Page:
Baltimore-based mixed-media artist Ciarra K. Walters has embarked on a profound journey of self-discovery and healing through her art since 2013. Her series of self-portraits, aptly named The Self-Portrait Series, celebrates her body despite the negative stigma associated with the bodies of sexual violence survivors. The series, hence, serves as a poignant testament to her resilience and strength, while at the same time, giving countless other women and girls who have experienced sexual violence, confidence and a favourable view of their body image, reflecting the United Nations Sustainable Development Goal of Gender Equality. 

A photograph of Ciarra K. Walters. Image courtesy of Ciarra K. Walters’ website.

On her walks into the deserts and forests of Southern California, Walters found her solace. She then began to use it as a backdrop to confront her deepest fears and reclaim her sense of self. The outcome has been evocative photographs where she bravely grapples with feelings of shame, loneliness and the arduous process of reclaiming her own body after her trauma. Each image is a powerful declaration of empowerment, challenging perceptions surrounding sexual violence survivors. 

Survivors of sexual violence often face body image issues due to societal stigma around their traumatic experience, which deems their bodies as “damaged goods.” If left unaddressed, this stigmatization may even lead to self-injury, eating disorders and body dysphoria, making Walter’s project all the more crucial.

Photograph from The Self-Portrait Series by Ciarra K. Walters. Image courtesy of Vice.

By photographing herself in a vulnerable state and even embracing her naked body in certain photos, Walters boldly asserts ownership over her body and sexuality. In an interview with Vice, Walters shared how she is inspired by artists such as Carrie Mae Weems and Ana Mendieta, who boldly displayed their naked bodies in their work. Ana Mendieta is also especially known for her Silueta series, whose earlier works portrayed her naked body in nature to highlight how today’s patriarchal society exploits women’s bodies as they do nature. 

Walters sought to emulate their vulnerability and confidence, proclaiming a space that is rightfully hers, both in nature and in society. By appearing naked in certain self-portraits, Walters challenges societal norms and expectations, asserting her right to self-expression and autonomy.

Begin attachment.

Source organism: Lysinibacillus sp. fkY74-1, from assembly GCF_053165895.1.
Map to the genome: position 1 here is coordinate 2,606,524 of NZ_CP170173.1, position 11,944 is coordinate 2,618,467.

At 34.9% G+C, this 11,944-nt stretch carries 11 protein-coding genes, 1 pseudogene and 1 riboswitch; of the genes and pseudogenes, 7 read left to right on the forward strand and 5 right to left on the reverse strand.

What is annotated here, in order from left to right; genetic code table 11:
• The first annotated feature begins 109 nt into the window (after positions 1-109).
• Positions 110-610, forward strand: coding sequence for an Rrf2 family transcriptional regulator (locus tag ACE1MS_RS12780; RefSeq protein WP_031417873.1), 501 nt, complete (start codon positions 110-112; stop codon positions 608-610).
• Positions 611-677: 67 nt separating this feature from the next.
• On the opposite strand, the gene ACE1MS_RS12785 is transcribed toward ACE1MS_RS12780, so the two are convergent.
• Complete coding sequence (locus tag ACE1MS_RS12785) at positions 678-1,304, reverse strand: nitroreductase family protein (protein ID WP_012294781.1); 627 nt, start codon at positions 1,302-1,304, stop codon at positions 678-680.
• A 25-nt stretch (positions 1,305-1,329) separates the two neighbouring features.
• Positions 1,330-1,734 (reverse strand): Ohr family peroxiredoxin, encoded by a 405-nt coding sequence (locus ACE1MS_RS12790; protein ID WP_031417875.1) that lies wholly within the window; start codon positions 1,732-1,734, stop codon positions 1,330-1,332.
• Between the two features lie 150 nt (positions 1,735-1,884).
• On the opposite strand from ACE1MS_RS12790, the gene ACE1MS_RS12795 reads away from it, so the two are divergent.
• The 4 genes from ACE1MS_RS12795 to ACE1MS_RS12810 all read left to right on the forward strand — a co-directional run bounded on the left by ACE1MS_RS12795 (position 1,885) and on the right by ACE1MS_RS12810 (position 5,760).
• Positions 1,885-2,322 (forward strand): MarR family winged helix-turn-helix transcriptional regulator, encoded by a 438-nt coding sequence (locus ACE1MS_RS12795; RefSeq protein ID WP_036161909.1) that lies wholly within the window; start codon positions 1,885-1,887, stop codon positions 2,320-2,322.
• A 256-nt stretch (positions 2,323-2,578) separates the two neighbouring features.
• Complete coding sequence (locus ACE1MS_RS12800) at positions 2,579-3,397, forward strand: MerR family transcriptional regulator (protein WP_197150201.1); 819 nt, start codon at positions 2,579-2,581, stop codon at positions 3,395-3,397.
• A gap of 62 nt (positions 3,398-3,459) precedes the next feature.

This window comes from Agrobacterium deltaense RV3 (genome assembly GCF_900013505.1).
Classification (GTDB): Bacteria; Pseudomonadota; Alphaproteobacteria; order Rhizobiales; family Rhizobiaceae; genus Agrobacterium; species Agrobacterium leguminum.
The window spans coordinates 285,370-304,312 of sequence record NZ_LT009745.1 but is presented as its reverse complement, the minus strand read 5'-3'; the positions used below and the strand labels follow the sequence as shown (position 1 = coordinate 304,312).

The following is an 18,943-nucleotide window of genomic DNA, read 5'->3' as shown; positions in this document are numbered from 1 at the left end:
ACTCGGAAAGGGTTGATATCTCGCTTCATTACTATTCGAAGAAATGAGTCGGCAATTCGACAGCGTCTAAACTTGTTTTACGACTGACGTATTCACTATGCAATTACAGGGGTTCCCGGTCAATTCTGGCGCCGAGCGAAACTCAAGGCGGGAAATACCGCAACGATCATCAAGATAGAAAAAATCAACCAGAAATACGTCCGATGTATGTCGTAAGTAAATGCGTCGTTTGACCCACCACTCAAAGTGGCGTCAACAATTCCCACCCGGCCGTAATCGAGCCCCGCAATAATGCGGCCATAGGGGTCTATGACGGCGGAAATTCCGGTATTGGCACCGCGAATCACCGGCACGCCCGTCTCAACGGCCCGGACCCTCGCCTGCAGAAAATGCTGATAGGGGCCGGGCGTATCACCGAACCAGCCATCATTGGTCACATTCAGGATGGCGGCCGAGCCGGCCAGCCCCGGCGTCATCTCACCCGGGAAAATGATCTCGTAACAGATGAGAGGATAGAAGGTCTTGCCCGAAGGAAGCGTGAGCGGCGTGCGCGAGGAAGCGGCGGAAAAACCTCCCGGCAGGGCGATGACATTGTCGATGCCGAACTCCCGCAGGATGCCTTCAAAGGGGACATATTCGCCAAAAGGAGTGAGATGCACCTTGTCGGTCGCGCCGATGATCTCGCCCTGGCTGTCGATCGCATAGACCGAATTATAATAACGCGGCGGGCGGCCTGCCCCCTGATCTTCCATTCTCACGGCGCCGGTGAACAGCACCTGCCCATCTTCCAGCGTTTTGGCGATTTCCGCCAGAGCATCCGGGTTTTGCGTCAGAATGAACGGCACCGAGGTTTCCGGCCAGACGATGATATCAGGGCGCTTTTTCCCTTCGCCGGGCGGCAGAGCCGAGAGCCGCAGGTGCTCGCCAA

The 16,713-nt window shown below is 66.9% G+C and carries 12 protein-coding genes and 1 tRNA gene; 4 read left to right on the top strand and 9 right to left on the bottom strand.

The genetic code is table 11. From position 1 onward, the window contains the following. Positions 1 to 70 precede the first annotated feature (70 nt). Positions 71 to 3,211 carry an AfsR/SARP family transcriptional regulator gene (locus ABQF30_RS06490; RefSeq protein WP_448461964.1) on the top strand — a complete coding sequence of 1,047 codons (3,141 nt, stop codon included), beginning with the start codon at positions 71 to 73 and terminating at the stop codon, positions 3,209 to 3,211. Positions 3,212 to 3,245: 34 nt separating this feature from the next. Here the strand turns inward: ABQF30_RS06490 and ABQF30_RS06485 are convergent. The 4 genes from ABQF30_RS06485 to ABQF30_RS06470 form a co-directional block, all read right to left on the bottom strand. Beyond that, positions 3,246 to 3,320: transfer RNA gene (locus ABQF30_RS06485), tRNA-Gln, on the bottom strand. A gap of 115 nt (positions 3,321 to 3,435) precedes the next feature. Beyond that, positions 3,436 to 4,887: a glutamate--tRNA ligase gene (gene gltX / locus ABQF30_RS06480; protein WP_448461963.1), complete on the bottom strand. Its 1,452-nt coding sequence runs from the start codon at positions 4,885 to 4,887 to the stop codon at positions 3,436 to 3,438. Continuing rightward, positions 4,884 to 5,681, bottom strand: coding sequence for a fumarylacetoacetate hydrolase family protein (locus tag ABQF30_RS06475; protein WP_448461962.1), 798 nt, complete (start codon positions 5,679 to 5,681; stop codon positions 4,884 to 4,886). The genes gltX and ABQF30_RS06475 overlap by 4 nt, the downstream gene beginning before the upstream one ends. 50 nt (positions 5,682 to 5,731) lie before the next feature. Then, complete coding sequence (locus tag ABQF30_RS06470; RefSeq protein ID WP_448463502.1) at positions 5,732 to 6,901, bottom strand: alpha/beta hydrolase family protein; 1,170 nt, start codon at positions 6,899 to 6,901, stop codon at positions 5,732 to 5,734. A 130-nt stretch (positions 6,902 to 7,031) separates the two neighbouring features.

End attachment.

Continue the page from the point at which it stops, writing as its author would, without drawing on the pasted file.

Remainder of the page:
Walters hopes her art will encourage other survivors to break their silence and reclaim their voices. “Healing is an ongoing process, and every survivor's story deserves to be heard and honoured,” she expressed in an interview with Vice. 

Photograph from The Self-Portrait Series by Ciarra K. Walters. Image courtesy of Vice.

Initially unaware of the profound impact of her photography, Walters found herself drawn to the process, finding both challenge and therapeutic release in the act of self-portraiture. As she went on her nature walks and took analogue photographs, it wasn't until she developed them that she began to understand the depth of her work and its healing potential.

One particular photo, depicting her silhouette in a cave filled with light and darkness, evoked a flood of emotions. This photograph allowed her to finally see herself—her real self, which was beautiful and glorious—and not the derogatory perceived image that societal stigma had her initially believe. The photographs gave Walters a newfound sense of self-awareness and acceptance. Hence, through The Self-Portrait Series, Walters found a path to healing, where she was able to confront her past and embrace her present with courage and resilience.

Photograph from The Self-Portrait Series by Ciarra K. Walters. Image courtesy of Vice.

Through her art, Walters offers a message of solidarity and support, reminding survivors of sexual violence that their stories matter and their voices deserve to be heard. As she continues on her journey of healing, Walters remains committed to using her art as a tool for advocacy and change, challenging societal norms and inspiring others to embrace their truth and reclaim their power.

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